An enema involves injecting fluid into the lower rectum to clean it out. If you feel self-conscious about hygiene and want everything squeaky clean, you can do an enema before anal sex, but it isn’t necessary.
Some people find enemas erotic, either on their own or as part of foreplay. If this is you, feel free to enjoy but don’t feel pressured to do an enema unless you really want to.
Realistically, even if you use an enema or just wash thoroughly beforehand, anal sex is likely to involve a small amount of fecal matter. If you can’t handle this, it’s best to avoid anal play, because it really cannot be avoided.
Anal Toys 101
Whether you play by yourself or with a partner, there are numerous different types of anal toys you can use for anal play. Here are just a few you might want to consider:
- Butt plugs: These sit inside the butt and stimulate you as you have sex, masturbate, or just move around. They come decorative or plain (some even come with jewel adornments or animal tails) styles and they can be vibrating or non-vibrating.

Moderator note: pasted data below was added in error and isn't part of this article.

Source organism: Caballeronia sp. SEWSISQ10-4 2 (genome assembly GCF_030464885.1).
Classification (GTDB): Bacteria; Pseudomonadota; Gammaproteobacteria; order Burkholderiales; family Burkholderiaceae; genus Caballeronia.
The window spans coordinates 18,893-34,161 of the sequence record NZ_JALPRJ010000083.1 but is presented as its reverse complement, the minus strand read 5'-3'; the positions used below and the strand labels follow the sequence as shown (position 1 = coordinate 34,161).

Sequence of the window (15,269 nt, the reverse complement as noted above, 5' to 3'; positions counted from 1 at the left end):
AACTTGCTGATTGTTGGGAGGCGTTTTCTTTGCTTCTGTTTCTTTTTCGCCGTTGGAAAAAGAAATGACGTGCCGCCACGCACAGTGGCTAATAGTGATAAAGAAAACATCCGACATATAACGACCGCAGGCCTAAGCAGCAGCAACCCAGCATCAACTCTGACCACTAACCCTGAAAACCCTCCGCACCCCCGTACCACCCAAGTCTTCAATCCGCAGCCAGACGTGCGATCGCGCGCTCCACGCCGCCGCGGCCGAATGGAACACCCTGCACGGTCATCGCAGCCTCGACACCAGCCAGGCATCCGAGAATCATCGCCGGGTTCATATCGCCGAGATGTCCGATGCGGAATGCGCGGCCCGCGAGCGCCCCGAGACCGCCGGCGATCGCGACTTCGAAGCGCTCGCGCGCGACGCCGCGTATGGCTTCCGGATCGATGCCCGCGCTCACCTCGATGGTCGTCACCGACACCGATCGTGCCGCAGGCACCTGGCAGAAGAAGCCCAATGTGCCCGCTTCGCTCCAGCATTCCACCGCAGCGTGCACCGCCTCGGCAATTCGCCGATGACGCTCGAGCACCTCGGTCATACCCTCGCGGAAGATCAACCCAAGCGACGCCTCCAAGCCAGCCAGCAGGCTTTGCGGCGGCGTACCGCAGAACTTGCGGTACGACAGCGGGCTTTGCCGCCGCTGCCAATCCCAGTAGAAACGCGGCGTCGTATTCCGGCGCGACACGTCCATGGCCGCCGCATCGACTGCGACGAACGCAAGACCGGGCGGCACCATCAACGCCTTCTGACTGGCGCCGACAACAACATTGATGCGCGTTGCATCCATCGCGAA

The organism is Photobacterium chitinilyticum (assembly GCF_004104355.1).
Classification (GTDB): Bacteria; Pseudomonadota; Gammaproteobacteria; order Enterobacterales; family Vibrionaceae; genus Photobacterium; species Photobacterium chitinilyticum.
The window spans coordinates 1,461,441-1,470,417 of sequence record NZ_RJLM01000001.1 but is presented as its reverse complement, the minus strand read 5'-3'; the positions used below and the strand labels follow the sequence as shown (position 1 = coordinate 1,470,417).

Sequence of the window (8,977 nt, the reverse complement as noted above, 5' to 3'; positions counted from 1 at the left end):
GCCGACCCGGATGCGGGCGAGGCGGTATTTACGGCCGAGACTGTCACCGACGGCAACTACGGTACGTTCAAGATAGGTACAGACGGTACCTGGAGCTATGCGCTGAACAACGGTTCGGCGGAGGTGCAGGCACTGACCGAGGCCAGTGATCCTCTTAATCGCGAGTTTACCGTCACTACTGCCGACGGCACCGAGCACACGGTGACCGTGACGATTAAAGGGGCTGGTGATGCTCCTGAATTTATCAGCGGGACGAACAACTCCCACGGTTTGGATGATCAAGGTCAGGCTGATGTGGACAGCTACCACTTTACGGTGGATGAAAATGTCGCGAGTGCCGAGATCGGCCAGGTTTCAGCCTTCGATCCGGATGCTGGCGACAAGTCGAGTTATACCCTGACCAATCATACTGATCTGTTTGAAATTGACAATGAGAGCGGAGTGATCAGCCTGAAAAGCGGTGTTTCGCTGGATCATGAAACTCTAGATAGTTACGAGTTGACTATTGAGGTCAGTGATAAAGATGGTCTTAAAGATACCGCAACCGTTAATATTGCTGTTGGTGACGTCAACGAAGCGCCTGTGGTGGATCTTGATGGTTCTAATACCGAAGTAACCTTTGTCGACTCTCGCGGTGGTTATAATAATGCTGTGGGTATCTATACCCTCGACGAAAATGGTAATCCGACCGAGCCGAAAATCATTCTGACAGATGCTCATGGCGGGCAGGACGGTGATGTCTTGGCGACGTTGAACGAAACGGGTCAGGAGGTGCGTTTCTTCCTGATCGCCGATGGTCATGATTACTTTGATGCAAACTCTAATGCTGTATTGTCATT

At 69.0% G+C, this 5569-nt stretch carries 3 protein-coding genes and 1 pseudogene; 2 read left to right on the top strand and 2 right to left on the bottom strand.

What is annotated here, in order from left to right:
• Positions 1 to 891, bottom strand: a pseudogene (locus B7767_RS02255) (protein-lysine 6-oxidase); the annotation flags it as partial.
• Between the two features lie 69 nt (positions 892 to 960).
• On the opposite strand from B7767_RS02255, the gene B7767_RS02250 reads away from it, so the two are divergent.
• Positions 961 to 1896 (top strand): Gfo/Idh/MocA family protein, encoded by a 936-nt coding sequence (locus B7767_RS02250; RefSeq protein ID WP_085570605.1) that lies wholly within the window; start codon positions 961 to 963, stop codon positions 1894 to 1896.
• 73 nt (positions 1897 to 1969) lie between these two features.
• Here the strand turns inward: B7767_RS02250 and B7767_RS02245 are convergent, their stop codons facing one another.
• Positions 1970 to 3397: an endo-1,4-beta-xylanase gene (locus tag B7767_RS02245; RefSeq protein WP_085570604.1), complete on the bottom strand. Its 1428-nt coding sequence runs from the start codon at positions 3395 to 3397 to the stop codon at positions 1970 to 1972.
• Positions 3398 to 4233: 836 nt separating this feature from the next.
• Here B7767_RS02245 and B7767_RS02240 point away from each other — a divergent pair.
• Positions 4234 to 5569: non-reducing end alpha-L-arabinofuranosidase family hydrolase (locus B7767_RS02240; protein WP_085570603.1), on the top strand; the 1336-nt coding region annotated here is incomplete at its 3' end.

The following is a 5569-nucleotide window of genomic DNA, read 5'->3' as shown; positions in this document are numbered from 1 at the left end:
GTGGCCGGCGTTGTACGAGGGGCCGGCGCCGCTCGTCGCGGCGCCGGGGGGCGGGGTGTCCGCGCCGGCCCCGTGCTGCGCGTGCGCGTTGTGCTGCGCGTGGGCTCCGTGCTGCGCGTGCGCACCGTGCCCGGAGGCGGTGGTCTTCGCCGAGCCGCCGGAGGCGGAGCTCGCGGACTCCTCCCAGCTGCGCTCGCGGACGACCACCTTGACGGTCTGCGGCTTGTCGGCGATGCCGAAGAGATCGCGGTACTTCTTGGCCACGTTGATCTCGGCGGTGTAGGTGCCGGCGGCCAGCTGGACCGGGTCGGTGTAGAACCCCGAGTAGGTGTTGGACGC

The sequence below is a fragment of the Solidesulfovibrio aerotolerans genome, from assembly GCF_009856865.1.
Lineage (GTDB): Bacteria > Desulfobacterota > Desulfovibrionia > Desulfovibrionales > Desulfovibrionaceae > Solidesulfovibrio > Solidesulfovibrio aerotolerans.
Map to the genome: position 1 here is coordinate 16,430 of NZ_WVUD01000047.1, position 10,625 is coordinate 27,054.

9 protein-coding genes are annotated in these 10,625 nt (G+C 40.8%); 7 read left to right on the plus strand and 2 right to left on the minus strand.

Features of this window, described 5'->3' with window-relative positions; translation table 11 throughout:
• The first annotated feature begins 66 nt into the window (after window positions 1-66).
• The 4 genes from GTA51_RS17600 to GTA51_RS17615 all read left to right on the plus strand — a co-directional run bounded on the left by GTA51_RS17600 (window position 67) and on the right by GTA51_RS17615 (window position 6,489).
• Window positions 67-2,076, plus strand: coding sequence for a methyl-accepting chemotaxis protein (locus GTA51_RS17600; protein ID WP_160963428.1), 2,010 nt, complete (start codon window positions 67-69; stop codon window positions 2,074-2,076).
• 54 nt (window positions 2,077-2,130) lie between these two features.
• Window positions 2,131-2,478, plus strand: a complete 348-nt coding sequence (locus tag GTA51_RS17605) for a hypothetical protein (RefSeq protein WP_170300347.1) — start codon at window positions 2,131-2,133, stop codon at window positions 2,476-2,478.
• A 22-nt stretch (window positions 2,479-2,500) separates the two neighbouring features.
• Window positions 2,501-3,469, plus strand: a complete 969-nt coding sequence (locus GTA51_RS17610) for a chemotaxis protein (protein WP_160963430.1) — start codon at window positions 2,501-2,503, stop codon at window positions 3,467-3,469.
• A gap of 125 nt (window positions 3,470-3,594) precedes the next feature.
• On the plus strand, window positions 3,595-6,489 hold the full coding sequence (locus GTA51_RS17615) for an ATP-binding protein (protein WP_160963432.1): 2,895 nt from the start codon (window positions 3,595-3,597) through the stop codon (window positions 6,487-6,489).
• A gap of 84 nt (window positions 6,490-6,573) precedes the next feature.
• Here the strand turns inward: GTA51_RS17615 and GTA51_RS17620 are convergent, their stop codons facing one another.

- Dildos: Many dildos are safe for anal play, as long as they have an appropriate handle or base. Try to choose dildos made of non-porous materials like silicone, stainless steel, or glass.
- Prostate massagers: These toys press against and stimulate the prostate in men and people assigned male at birth. They can be vibrating or non-vibrating.
- Anal beads: These are strands of interconnected beads ranging from large to small. They can feel particularly pleasurable if you insert them while you play and then pull them out at the point of orgasm.
- Inflatable anal toys: Inflatable anal toys start small and get blown up to larger sizes once inside. They can be fun if you like a challenge, or a good choice if you don’t know what size toy you’ll enjoy.
The most important thing to remember is that any anal toy you use must have either a large handle or a flared base. Otherwise, they can get sucked up into the rectum and become stuck. At best, this means you’ll have to make an embarrassing trip to the emergency room to get it taken out. At worst, it can be a medical emergency that can do lasting damage or even require surgery. Please don’t take the risk.
Conclusion: It’s Supposed to be Fun!
Anal sex can come with a lot of built-in pressure. But remember that, like all sexual activities, it is meant to be enjoyable! If you and your partner aren’t having fun, stop and do something else.
Remember, too, that you only ever have to go as far as you want to. If that means stopping short of full penetration, that’s fine. The only thing that matters is that you enjoy yourself. Consent is the most important thing in all types of sex. That means honoring your own and your partner’s limits.
Have fun exploring!